Kmart plans new firmness with suppliers For a troubled chain, 'this is strong stuff'

February 17, 1996|By BLOOMBERG BUSINESS NEWS

TROY, Mich. -- Kmart Corp., acting more like a thriving retailer than one rumored to be on the brink of bankruptcy, is threatening to curtail business with suppliers who don't want to deal with the company on its terms.

In an internal memorandum, Kmart buyers are ordered to clear with top management all changes in vendor terms. The memo tells buyers to buy less from vendors who are "concerned about their exposure to Kmart." The memo, distributed within the company last week, is from Warren Flick, executive vice president and general merchandising manager of Kmart's U.S. stores.

"It is time for Kmart to move beyond a defensive position," Mr. Flick said in the memo.

Analysts said the memo's tone indicates that the beleaguered retailer believes -- or at least wants to convey that it believes -- that its future is bright enough for it to be firm with vendors, rather than act like a supplicant granting favorable terms to get merchandise.

"This is strong stuff; it signals a change in current," said Kurt Barnard, president of Barnard's Retailing Marketing Report, a forecasting firm in New Jersey. "Kmart is saying to vendors, 'Fish or cut bait, or we'll cut bait for you.' "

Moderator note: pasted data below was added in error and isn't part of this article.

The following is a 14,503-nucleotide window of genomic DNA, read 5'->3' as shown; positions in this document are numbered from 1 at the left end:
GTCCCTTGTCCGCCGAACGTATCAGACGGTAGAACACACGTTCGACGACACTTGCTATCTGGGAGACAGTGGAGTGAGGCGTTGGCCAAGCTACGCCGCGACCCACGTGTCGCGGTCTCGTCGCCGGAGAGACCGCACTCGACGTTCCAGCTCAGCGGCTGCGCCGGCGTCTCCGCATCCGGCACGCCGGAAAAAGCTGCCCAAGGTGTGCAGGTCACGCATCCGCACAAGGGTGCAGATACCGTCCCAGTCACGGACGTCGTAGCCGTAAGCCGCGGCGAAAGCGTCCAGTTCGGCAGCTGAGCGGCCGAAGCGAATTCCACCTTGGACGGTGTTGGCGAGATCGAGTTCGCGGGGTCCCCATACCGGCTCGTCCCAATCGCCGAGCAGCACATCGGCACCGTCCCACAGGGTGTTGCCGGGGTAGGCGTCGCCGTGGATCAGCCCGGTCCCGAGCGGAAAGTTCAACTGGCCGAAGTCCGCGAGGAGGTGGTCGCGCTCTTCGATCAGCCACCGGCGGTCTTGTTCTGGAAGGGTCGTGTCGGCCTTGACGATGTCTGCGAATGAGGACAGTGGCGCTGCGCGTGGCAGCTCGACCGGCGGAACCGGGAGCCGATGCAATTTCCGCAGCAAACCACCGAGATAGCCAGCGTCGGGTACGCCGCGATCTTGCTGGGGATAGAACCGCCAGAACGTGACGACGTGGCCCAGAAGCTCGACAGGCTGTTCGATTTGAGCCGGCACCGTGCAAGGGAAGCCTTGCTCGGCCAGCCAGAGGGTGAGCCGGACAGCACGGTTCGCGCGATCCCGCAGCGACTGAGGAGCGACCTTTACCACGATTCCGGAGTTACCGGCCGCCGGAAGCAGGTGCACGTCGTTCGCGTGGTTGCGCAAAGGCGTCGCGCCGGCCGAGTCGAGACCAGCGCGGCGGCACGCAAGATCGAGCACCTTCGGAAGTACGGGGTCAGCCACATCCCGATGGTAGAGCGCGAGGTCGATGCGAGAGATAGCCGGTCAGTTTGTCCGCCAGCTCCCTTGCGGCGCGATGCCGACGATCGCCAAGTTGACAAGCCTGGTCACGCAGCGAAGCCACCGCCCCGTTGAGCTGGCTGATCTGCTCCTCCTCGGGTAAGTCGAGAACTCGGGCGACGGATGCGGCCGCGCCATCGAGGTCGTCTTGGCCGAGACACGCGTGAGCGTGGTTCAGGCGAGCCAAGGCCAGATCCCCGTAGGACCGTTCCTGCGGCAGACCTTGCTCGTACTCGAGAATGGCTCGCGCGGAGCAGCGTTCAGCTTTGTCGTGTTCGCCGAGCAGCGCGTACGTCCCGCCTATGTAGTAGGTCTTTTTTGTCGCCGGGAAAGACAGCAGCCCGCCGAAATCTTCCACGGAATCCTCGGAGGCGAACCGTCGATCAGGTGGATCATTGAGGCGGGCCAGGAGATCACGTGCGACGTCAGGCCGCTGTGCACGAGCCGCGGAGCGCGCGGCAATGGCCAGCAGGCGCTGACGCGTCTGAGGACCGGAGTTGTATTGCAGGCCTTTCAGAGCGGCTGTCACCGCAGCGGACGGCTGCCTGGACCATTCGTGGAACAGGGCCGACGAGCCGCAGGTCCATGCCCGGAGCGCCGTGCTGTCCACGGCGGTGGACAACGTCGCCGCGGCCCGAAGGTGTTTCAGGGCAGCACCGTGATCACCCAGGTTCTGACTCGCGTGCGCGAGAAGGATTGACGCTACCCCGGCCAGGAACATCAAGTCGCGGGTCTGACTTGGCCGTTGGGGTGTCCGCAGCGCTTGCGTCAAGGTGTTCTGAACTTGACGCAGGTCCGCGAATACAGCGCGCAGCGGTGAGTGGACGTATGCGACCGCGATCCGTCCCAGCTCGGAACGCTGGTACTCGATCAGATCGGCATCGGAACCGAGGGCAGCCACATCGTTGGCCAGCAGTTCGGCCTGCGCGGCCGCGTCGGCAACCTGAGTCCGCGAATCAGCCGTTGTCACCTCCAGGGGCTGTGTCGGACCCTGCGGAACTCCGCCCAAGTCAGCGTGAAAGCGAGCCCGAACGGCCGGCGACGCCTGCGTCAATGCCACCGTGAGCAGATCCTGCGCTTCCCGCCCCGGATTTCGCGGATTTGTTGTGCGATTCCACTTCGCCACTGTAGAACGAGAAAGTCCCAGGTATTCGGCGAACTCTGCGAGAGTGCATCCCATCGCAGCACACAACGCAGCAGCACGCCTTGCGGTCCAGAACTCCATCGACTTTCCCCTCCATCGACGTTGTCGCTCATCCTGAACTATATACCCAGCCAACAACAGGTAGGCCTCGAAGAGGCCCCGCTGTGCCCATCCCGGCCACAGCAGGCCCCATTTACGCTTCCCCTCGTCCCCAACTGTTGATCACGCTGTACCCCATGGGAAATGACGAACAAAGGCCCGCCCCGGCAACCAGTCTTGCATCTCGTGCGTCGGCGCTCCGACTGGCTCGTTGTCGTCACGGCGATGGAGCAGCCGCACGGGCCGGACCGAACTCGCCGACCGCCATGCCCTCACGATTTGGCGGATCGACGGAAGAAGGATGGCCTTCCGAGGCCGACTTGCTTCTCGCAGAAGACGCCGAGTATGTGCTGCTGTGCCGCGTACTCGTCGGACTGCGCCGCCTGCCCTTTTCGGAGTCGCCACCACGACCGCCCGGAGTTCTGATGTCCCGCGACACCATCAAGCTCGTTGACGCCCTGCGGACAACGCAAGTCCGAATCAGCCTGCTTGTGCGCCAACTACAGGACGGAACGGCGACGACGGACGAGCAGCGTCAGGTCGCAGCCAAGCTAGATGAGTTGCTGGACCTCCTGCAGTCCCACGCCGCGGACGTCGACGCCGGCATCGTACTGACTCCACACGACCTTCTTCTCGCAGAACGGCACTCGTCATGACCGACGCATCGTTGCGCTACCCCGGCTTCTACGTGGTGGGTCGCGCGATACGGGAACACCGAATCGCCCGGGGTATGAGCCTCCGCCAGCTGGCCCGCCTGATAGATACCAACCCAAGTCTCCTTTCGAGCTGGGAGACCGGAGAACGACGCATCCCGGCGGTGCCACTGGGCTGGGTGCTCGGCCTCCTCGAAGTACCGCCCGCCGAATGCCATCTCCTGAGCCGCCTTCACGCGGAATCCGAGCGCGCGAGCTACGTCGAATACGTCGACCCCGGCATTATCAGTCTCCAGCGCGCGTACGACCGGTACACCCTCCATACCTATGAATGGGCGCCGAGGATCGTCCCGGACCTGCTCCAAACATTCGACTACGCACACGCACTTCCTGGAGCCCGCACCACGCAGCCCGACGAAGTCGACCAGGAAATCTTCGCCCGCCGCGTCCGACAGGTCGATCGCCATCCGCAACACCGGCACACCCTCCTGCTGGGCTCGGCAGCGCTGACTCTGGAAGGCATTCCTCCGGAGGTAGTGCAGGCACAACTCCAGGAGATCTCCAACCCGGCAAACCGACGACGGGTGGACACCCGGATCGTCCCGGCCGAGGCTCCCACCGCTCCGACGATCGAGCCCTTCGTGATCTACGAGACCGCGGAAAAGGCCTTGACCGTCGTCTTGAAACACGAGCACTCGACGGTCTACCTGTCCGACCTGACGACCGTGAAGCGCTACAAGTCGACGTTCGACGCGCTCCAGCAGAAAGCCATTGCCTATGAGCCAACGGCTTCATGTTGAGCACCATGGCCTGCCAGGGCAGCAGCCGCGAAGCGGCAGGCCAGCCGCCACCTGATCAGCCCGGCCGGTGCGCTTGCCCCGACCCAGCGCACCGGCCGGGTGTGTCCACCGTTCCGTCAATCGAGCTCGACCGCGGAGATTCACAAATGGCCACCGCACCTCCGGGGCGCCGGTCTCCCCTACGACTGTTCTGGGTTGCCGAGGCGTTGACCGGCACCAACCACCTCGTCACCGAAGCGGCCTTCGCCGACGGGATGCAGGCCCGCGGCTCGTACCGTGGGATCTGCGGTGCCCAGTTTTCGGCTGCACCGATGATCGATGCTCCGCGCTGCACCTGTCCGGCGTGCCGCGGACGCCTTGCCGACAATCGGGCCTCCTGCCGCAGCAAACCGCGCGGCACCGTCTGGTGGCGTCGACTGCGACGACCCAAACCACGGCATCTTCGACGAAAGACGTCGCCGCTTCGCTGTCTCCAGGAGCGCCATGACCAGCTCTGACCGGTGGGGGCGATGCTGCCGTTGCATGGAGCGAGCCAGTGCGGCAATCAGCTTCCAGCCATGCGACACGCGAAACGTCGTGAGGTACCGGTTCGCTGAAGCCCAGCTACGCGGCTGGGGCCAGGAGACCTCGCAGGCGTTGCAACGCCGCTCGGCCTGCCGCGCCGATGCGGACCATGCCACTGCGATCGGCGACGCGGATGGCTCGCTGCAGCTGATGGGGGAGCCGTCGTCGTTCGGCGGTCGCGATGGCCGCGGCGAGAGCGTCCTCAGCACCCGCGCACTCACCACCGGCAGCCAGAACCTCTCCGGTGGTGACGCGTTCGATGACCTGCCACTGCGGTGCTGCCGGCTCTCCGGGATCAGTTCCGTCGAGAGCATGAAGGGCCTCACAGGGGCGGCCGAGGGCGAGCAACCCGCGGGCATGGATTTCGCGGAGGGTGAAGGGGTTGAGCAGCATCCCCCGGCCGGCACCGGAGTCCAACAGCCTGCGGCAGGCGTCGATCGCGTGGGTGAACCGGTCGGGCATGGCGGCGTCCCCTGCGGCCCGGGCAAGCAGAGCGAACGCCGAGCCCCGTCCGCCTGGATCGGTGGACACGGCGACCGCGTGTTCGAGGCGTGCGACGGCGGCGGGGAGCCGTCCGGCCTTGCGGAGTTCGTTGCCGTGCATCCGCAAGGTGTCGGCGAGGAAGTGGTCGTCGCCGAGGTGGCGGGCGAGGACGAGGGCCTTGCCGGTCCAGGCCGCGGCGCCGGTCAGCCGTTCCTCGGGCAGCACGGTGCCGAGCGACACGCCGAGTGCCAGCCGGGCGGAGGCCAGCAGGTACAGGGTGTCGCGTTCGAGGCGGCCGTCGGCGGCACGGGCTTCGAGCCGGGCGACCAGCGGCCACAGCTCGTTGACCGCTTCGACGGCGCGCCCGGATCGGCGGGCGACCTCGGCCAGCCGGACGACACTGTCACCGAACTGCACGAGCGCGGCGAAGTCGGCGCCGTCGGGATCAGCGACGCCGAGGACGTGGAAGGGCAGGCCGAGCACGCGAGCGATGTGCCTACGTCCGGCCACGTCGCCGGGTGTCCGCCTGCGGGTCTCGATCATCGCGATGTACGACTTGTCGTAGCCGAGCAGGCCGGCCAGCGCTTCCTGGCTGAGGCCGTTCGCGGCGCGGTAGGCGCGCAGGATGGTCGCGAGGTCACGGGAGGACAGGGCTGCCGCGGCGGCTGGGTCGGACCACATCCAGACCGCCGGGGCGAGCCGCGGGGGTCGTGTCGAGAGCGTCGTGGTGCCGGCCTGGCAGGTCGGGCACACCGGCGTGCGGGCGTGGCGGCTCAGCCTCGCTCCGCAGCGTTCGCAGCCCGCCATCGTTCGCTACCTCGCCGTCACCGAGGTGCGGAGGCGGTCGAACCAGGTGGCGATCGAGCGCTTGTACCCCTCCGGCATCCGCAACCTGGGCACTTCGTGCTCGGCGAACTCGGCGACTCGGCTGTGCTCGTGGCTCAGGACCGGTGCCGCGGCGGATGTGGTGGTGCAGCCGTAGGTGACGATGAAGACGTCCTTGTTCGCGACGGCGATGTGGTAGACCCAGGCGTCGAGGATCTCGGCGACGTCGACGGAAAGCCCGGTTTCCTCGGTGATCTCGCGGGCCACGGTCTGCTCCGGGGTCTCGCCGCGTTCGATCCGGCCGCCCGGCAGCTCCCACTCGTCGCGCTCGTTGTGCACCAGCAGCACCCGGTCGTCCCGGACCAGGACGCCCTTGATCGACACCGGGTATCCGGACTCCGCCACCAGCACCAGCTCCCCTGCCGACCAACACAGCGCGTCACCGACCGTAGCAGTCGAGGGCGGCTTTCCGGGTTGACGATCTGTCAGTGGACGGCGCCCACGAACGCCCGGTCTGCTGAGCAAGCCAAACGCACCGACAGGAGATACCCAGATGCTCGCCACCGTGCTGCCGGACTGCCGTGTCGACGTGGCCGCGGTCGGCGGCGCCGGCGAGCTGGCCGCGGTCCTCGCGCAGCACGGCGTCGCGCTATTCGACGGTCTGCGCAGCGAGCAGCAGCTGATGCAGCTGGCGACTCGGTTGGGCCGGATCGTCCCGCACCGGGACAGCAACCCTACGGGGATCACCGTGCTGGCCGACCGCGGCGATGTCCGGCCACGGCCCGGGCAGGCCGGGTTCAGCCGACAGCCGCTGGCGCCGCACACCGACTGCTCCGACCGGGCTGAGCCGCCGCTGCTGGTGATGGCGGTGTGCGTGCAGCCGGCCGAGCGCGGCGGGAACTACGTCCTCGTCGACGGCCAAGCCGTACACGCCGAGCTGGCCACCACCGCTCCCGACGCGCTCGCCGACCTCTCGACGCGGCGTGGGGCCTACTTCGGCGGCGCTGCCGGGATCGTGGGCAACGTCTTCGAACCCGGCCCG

Kmart Chief Executive Floyd Hall sent a Feb. 9 letter to Kmart vendors declaring the company's financial difficulties are "predominantly behind it" and outlining its strategy to reach profitability.

"We believe the operating results of the past 12 months represent the bottoming out of Kmart's financial performance," Mr. Hall said in the letter. Mr. Hall said Kmart's return to profitability will be driven by an aggressive sales push this year, with a goal of achieving sales in excess of $200 per square foot in its stores.

Through the first nine months of fiscal 1995, the company lost $151 million, or 34 cents a share, compared with a profit of $151 million in the same period a year ago. Wall Street analysts estimated that for the full year ended Jan. 31, Kmart will post a loss of about $165 million, compared with a year-earlier loss of $296 million.

Kmart's sales per square foot in 1994 were $179, far below those of industry leader Wal-Mart Stores Inc.'s $300 per square foot. Although 1995 figures are not yet available, Standard & Poor's Corp. recently said Kmart's sales are still only about $200 per square foot.

Citing a recent interview he had with Mr. Hall, Mr. Barnard said he expects Kmart to begin showing improved results by the end of this year. "The company has turned the corner," he said. "And it's beginning to operate from a position of strength."

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